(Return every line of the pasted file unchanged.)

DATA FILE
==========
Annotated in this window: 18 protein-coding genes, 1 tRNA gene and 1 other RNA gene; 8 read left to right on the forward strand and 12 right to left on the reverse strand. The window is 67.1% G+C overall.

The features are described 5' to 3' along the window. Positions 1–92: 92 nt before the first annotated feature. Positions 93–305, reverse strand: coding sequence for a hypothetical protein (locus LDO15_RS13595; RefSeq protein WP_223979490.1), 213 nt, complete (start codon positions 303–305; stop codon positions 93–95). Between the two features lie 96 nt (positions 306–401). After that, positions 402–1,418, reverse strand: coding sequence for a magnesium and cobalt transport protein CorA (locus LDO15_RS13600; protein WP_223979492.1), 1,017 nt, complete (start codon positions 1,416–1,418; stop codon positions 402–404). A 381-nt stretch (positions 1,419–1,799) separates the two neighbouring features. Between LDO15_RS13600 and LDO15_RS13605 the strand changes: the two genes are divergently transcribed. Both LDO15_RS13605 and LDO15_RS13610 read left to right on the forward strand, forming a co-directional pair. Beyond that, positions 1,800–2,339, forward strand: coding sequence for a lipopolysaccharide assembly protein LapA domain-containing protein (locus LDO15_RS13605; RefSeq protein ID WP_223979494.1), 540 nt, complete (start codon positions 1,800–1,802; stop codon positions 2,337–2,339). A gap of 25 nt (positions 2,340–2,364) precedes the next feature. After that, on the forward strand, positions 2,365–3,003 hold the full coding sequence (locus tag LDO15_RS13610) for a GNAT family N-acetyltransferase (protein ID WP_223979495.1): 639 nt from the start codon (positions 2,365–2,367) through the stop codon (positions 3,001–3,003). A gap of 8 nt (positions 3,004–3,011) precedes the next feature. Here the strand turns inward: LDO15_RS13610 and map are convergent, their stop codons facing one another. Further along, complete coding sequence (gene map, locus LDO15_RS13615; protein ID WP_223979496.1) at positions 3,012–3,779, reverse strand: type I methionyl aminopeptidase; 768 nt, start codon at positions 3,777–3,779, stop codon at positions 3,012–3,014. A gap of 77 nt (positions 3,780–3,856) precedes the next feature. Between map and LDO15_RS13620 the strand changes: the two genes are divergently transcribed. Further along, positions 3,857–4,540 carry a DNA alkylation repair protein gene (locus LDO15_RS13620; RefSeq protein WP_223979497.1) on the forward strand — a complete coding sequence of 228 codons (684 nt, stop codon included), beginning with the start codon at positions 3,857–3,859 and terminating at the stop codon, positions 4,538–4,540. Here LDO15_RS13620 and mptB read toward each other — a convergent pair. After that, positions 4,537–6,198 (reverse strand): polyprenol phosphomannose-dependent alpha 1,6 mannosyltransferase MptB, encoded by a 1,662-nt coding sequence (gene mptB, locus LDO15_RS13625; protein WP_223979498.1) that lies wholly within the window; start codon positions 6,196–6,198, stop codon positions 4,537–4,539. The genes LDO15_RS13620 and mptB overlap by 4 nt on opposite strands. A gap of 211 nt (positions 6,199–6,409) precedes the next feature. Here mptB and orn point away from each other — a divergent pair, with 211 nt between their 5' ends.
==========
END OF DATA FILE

Annotated in this window: 18 protein-coding genes, 1 tRNA gene and 1 other RNA gene; 8 read left to right on the forward strand and 12 right to left on the reverse strand. The window is 67.1% G+C overall.

The features are described 5' to 3' along the window. Positions 1–92: 92 nt before the first annotated feature. Positions 93–305, reverse strand: coding sequence for a hypothetical protein (locus LDO15_RS13595; RefSeq protein WP_223979490.1), 213 nt, complete (start codon positions 303–305; stop codon positions 93–95). Between the two features lie 96 nt (positions 306–401). After that, positions 402–1,418, reverse strand: coding sequence for a magnesium and cobalt transport protein CorA (locus LDO15_RS13600; protein WP_223979492.1), 1,017 nt, complete (start codon positions 1,416–1,418; stop codon positions 402–404). A 381-nt stretch (positions 1,419–1,799) separates the two neighbouring features. Between LDO15_RS13600 and LDO15_RS13605 the strand changes: the two genes are divergently transcribed. Both LDO15_RS13605 and LDO15_RS13610 read left to right on the forward strand, forming a co-directional pair. Beyond that, positions 1,800–2,339, forward strand: coding sequence for a lipopolysaccharide assembly protein LapA domain-containing protein (locus LDO15_RS13605; RefSeq protein ID WP_223979494.1), 540 nt, complete (start codon positions 1,800–1,802; stop codon positions 2,337–2,339). A gap of 25 nt (positions 2,340–2,364) precedes the next feature. After that, on the forward strand, positions 2,365–3,003 hold the full coding sequence (locus tag LDO15_RS13610) for a GNAT family N-acetyltransferase (protein ID WP_223979495.1): 639 nt from the start codon (positions 2,365–2,367) through the stop codon (positions 3,001–3,003). A gap of 8 nt (positions 3,004–3,011) precedes the next feature. Here the strand turns inward: LDO15_RS13610 and map are convergent, their stop codons facing one another. Further along, complete coding sequence (gene map, locus LDO15_RS13615; protein ID WP_223979496.1) at positions 3,012–3,779, reverse strand: type I methionyl aminopeptidase; 768 nt, start codon at positions 3,777–3,779, stop codon at positions 3,012–3,014. A gap of 77 nt (positions 3,780–3,856) precedes the next feature. Between map and LDO15_RS13620 the strand changes: the two genes are divergently transcribed. Further along, positions 3,857–4,540 carry a DNA alkylation repair protein gene (locus LDO15_RS13620; RefSeq protein WP_223979497.1) on the forward strand — a complete coding sequence of 228 codons (684 nt, stop codon included), beginning with the start codon at positions 3,857–3,859 and terminating at the stop codon, positions 4,538–4,540. Here LDO15_RS13620 and mptB read toward each other — a convergent pair. After that, positions 4,537–6,198 (reverse strand): polyprenol phosphomannose-dependent alpha 1,6 mannosyltransferase MptB, encoded by a 1,662-nt coding sequence (gene mptB, locus LDO15_RS13625; protein WP_223979498.1) that lies wholly within the window; start codon positions 6,196–6,198, stop codon positions 4,537–4,539. The genes LDO15_RS13620 and mptB overlap by 4 nt on opposite strands. A gap of 211 nt (positions 6,199–6,409) precedes the next feature. Here mptB and orn point away from each other — a divergent pair, with 211 nt between their 5' ends.